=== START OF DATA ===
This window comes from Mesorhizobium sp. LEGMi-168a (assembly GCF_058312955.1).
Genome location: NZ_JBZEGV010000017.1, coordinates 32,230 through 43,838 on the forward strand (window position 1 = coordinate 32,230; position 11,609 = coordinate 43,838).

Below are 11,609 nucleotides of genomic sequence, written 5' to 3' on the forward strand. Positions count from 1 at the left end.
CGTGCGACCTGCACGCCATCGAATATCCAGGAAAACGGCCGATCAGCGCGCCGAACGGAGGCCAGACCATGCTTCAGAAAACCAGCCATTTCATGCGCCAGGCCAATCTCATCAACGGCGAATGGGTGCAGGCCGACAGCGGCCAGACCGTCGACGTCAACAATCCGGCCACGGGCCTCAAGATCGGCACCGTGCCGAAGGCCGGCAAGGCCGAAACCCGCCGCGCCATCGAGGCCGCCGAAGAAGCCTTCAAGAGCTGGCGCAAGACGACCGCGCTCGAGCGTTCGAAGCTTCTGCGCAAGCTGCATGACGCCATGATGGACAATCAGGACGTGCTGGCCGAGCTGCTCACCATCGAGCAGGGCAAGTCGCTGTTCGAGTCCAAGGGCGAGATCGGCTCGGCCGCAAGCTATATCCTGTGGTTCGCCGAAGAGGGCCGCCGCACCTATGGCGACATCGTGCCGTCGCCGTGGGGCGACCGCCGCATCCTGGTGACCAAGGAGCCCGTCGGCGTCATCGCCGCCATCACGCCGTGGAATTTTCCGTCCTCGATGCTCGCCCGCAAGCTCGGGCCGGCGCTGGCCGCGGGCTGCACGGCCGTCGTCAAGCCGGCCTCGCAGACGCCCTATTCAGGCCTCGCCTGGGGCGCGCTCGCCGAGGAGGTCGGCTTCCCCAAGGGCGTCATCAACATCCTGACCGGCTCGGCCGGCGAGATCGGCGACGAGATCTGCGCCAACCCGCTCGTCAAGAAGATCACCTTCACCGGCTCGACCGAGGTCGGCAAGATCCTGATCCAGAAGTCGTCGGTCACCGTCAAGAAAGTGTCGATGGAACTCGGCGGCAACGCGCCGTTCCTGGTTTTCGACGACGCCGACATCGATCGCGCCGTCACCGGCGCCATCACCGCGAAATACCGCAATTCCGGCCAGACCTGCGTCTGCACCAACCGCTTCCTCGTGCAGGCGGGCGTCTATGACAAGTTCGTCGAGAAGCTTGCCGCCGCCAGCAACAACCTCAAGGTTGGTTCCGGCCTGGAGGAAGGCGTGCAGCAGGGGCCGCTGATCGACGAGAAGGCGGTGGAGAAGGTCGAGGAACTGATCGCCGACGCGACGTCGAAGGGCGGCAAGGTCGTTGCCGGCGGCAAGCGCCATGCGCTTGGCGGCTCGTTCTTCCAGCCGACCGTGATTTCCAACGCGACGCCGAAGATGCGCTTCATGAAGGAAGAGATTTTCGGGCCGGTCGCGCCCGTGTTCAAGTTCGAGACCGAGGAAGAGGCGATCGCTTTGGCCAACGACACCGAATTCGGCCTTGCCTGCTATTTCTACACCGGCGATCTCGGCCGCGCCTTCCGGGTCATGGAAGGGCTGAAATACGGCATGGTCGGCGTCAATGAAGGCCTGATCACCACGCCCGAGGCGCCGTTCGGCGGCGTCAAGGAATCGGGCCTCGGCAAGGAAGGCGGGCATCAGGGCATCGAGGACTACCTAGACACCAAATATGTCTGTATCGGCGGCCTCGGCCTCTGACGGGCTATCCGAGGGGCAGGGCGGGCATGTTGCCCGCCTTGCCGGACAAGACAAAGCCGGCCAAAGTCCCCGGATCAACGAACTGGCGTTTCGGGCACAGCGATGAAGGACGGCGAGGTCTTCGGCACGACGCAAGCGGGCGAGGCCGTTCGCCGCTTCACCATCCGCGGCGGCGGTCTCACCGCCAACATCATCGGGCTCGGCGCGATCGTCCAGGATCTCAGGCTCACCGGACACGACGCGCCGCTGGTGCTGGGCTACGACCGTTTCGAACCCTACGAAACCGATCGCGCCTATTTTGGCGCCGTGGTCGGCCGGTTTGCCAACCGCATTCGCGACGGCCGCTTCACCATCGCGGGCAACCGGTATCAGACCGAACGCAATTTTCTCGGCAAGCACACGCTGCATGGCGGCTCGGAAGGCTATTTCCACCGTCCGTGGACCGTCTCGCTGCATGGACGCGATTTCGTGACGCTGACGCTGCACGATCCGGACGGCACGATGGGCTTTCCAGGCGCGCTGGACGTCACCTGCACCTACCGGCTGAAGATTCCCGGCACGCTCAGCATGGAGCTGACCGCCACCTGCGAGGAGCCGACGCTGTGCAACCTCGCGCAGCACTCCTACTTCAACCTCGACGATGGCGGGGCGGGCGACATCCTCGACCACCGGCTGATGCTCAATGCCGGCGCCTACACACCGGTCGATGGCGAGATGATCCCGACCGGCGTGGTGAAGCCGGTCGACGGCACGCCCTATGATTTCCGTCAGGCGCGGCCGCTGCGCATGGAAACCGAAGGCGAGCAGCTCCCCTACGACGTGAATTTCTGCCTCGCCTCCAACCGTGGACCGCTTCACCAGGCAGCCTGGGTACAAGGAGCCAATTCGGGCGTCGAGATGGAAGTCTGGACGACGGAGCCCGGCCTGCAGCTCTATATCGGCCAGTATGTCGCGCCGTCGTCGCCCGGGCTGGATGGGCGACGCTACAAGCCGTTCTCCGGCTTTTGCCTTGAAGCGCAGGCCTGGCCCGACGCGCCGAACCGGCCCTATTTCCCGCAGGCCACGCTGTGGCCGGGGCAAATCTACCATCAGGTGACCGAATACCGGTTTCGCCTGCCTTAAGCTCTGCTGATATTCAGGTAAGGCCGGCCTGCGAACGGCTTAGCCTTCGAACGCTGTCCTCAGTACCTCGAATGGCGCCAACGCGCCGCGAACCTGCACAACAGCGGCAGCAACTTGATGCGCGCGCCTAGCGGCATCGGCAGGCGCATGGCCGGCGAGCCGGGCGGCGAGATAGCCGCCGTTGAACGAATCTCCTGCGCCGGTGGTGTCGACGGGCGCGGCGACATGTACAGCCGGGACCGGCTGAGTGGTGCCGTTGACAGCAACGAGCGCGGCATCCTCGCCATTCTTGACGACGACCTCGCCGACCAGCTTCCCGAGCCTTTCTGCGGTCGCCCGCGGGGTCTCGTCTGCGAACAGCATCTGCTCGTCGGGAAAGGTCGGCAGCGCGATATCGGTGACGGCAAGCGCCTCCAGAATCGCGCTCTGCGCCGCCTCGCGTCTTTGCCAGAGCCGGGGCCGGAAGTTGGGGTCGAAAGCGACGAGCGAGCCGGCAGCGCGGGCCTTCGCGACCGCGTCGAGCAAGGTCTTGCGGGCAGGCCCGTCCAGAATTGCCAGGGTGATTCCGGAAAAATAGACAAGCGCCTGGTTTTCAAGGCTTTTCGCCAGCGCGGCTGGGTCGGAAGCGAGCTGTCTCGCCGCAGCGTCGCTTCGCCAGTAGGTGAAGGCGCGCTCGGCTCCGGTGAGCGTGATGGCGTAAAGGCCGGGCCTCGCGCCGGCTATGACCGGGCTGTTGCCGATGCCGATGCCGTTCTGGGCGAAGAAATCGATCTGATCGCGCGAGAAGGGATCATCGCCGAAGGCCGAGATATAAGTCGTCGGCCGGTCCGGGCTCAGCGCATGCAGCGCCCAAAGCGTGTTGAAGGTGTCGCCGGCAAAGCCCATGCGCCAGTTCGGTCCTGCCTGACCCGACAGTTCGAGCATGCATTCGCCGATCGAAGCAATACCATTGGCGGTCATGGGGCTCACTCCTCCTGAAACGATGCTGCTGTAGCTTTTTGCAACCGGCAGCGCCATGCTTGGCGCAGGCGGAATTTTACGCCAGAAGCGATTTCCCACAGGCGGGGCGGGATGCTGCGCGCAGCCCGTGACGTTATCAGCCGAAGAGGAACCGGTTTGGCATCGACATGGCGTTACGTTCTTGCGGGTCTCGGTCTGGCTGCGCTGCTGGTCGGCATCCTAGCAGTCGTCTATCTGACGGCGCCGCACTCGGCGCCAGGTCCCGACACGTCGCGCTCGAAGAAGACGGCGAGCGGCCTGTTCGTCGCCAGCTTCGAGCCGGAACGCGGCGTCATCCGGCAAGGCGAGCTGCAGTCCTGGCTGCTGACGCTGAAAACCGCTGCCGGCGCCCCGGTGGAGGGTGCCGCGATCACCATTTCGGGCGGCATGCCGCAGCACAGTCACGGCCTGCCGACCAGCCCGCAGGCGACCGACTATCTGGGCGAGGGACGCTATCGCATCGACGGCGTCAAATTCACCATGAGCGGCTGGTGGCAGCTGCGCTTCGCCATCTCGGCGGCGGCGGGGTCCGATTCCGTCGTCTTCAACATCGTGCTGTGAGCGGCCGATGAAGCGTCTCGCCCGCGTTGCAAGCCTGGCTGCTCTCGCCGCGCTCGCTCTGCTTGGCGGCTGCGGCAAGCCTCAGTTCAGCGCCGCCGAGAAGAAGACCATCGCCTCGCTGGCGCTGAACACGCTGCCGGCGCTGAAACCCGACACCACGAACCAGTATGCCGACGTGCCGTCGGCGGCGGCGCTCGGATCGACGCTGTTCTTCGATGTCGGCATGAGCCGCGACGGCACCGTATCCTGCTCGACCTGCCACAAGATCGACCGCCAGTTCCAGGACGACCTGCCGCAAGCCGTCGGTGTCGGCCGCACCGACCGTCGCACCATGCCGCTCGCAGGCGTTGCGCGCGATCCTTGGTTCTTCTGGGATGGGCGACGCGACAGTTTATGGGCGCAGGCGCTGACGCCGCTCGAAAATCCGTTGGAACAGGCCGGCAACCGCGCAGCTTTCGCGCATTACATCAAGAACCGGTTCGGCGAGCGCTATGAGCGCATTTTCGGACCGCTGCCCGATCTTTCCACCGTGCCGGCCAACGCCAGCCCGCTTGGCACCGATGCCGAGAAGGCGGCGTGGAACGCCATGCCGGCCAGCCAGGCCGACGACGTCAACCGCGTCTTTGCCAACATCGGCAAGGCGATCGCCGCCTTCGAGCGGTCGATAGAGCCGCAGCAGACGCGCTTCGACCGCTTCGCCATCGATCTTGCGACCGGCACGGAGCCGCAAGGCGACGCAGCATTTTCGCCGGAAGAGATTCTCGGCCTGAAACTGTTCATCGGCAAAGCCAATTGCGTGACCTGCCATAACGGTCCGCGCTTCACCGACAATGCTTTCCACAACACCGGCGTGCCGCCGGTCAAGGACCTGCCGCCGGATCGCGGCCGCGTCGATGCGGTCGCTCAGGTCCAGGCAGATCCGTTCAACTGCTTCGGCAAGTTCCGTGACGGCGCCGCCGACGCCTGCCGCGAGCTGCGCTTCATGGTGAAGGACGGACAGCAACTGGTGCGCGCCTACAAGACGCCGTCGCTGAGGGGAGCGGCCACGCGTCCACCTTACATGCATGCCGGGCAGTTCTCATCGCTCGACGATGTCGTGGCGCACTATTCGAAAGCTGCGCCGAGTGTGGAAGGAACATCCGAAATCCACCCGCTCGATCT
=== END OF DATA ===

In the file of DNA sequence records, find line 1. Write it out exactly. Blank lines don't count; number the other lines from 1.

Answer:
This window comes from Mesorhizobium sp. LEGMi-168a (assembly GCF_058312955.1).